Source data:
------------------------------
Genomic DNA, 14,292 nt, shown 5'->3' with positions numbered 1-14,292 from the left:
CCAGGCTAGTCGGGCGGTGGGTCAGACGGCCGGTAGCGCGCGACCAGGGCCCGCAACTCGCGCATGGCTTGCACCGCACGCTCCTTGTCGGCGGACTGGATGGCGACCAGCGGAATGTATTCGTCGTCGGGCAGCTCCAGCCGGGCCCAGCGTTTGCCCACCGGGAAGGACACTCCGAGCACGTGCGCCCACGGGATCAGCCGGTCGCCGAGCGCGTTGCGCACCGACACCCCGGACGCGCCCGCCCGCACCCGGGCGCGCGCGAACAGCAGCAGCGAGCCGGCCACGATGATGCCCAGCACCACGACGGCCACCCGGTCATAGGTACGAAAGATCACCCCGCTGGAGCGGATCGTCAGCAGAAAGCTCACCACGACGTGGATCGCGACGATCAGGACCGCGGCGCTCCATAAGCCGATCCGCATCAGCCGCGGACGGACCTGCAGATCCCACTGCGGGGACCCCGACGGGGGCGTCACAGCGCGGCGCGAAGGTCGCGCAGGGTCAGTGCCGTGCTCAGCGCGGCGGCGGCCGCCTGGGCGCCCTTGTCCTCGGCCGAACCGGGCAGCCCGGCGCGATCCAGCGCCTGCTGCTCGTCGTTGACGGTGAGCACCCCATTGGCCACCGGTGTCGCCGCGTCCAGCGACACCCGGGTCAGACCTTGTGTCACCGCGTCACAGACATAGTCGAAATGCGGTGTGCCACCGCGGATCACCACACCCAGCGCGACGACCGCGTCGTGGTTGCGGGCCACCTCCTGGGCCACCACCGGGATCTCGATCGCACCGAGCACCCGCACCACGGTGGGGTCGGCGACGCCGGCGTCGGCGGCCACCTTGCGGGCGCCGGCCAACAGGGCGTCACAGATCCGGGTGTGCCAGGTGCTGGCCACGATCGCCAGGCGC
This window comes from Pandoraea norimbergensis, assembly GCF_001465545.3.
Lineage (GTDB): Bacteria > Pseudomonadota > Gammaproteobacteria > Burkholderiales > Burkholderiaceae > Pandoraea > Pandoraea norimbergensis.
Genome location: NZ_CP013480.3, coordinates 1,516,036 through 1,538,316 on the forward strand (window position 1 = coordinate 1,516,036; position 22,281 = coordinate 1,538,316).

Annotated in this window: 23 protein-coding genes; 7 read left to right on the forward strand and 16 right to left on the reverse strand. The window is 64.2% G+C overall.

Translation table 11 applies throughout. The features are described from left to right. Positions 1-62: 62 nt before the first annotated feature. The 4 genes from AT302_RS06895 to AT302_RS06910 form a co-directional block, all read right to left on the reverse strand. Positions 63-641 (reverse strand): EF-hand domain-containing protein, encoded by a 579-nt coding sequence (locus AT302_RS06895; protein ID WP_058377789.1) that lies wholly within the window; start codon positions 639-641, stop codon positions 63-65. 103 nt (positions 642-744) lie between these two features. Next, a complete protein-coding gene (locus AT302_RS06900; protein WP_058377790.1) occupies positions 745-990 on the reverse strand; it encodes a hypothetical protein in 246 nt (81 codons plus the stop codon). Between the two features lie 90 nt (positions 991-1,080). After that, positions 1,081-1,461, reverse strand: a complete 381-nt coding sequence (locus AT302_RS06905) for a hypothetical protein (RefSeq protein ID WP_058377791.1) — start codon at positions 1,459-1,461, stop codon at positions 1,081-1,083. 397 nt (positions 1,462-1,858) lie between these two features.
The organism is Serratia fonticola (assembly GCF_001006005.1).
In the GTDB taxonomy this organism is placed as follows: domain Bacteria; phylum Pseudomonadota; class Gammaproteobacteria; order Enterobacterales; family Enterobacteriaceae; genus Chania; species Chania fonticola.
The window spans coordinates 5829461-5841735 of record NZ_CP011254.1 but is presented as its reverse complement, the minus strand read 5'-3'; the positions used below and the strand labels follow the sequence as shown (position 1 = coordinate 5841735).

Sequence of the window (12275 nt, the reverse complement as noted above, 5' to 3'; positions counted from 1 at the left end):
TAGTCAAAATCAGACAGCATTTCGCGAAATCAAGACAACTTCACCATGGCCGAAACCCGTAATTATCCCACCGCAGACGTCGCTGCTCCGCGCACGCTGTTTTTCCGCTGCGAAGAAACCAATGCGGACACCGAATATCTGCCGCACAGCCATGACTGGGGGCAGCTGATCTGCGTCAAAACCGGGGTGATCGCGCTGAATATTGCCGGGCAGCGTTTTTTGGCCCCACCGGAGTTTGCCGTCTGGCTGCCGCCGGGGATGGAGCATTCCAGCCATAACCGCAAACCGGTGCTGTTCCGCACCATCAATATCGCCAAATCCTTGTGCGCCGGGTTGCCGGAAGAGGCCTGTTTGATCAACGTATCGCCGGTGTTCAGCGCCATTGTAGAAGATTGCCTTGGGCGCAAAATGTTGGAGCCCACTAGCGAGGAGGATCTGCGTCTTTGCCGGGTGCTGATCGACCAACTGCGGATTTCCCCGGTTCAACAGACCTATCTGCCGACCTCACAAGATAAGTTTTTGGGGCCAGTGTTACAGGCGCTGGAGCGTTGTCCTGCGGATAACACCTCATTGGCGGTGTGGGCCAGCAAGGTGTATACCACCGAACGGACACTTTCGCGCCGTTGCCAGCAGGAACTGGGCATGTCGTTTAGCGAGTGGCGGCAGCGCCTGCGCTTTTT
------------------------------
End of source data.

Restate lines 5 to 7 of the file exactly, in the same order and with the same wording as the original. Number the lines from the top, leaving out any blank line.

Genome location: NZ_CP013480.3, coordinates 1,516,036 through 1,538,316 on the forward strand (window position 1 = coordinate 1,516,036; position 22,281 = coordinate 1,538,316).

Annotated in this window: 23 protein-coding genes; 7 read left to right on the forward strand and 16 right to left on the reverse strand. The window is 64.2% G+C overall.

Translation table 11 applies throughout. The features are described from left to right. Positions 1-62: 62 nt before the first annotated feature. The 4 genes from AT302_RS06895 to AT302_RS06910 form a co-directional block, all read right to left on the reverse strand. Positions 63-641 (reverse strand): EF-hand domain-containing protein, encoded by a 579-nt coding sequence (locus AT302_RS06895; protein ID WP_058377789.1) that lies wholly within the window; start codon positions 639-641, stop codon positions 63-65. 103 nt (positions 642-744) lie between these two features. Next, a complete protein-coding gene (locus AT302_RS06900; protein WP_058377790.1) occupies positions 745-990 on the reverse strand; it encodes a hypothetical protein in 246 nt (81 codons plus the stop codon). Between the two features lie 90 nt (positions 991-1,080). After that, positions 1,081-1,461, reverse strand: a complete 381-nt coding sequence (locus AT302_RS06905) for a hypothetical protein (RefSeq protein ID WP_058377791.1) — start codon at positions 1,459-1,461, stop codon at positions 1,081-1,083. 397 nt (positions 1,462-1,858) lie between these two features.